Now that Tim Pawlenty has said he won't seek a third term, here's info to help you through the dust kicked up by all the people stepping in.
If you haven't heard of most of these folks (and this isn't even an exhaustive compilation), you will. For sanity's sake, we'll split them into several categories:
DEFINITELY IN: Easily the best-known DFLer is former U.S. Sen. Mark Dayton, whose fortune, name recognition and TLOT (Time Logged on Trail) make him formidable. Lesser known but with nearly as much money is former House Minority Leader Matt Entenza. Lesser known still but with arguably the most TLOT is Ramsey County Attorney Susan Gaertner, who was holding house parties before '08 had even wrapped up. State Sen. John Marty knows the ropes, having been the DFL candidate in '94. The lone Iron Ranger in the race, Senate Taxes Chairman Tom Bakk, DFL-Cook, said over the weekend he officially is a candidate.
Republicans, having had less than a week's notice that the big dog is leaving the park, are still considering their options, with most of them still ...
THINKING ABOUT GETTING IN: Here's where you'll find the chorus line of GOP legislators and others who thought they might have to wait years for a shot at the big time. They'll join an even longer line of DFLers who were (a) chased out of the U.S. Senate race by big names/big money or (b) wary of taking on Pawlenty.
They range from state Sen. David Hann and state Rep. Paul Kohls, a couple of smart if stolid GOP conservatives, to gregarious Minnesota Business Partnership director Charlie Weaver, who has connections to every corporation and high-level Republican in the state. Here, too, are both of the DFL mayors from St. Paul and Minneapolis, as well as DFL House Speaker Margaret Anderson Kelliher. There also are former Republican U.S. Sen. Rod Grams and GOP National Committeeman Brian Sullivan, who has one try under his belt (he nearly bested Pawlenty for the endorsement in 2002) and millions at his disposal.
OTHERS TALK ABOUT THEM GETTING IN: Lightning rod Congresswoman Michele Bachmann has demurred, but not enough to convince those (on both sides) who find a Bachmann candidacy too irresistible to relinquish. Meanwhile, it's been a decade since his run at governor and he's still awaiting a court ruling on his old Senate seat, but some in his party are hoping Norm Coleman has one more try in him.The Obstacle Course
First step for all: Prove they can raise big money, charm fringy delegates but still pivot toward the mainstream and, oh, did we mention money?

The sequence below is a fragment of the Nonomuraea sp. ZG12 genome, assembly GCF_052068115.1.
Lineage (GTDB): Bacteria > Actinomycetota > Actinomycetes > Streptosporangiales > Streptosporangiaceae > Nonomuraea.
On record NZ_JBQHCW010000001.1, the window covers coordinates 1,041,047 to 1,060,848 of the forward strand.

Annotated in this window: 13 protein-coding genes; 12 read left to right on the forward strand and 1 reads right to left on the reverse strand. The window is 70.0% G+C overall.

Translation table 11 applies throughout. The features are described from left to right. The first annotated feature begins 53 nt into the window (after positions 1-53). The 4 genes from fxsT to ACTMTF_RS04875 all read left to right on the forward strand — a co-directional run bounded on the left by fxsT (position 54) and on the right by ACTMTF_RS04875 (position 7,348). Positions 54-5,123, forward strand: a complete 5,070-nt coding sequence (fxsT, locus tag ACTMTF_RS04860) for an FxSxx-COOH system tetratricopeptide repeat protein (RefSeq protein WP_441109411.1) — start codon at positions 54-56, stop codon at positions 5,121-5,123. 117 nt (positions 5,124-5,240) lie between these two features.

NAME RECOGNITION: Few have any. If you're not governor, Joe Minnesota barely knows you exist. That's why polls don't mean much yet. (Test question: Did you have Barack Obama on your radar four years ago?)
RECORD/EXPERIENCE: Lots of solid performers here, with government experience or executive skills from running companies. Many have demonstrated ability to gather money and votes on a smaller scale. But that's a far cry from proving you can win over folks from Roseau to Rochester.
ENDORSEMENT: Most of your choices will disappear here at the parties' endorsing conventions next June. Delegates, the parties' most faithful, demand candidates adhere to a strict set of hot-button positions and promise not to run in a primary against the endorsee. They'll make it hard for candidates to steer toward the middle, where most Minnesotans live. Whether a candidate chooses to abide by endorsement can be career-altering. Just ask Mike Ciresi, Al Franken's DFL Senate opponent. His early promise to abide forced him to forgo a primary.
PRIMARY: Expect a vigorous primary in September '10, allowing candidates who could not win over delegates at the far ends of the political spectrum a chance to reach out to, oh, say, you.
ELECTION: Minnesota may be true-blue when it comes to the presidency, but it hasn't elected a Democratic governor in more than 20 years. Shorn of governors in other states and with no presidential race, national Republicans may direct attention and money to keep Minnesota's governor in their column. But Democrats, newly energized from Obama's win, with the largest House and Senate majorities in years and a powerful fundraising base, will pour everything into breaking their unlucky streak. Toss in a slim but feisty Independence Party that has guaranteed a series of three-way elections and you have all the ingredients for another wild political ride.
Patricia Lopez • 651-222-1288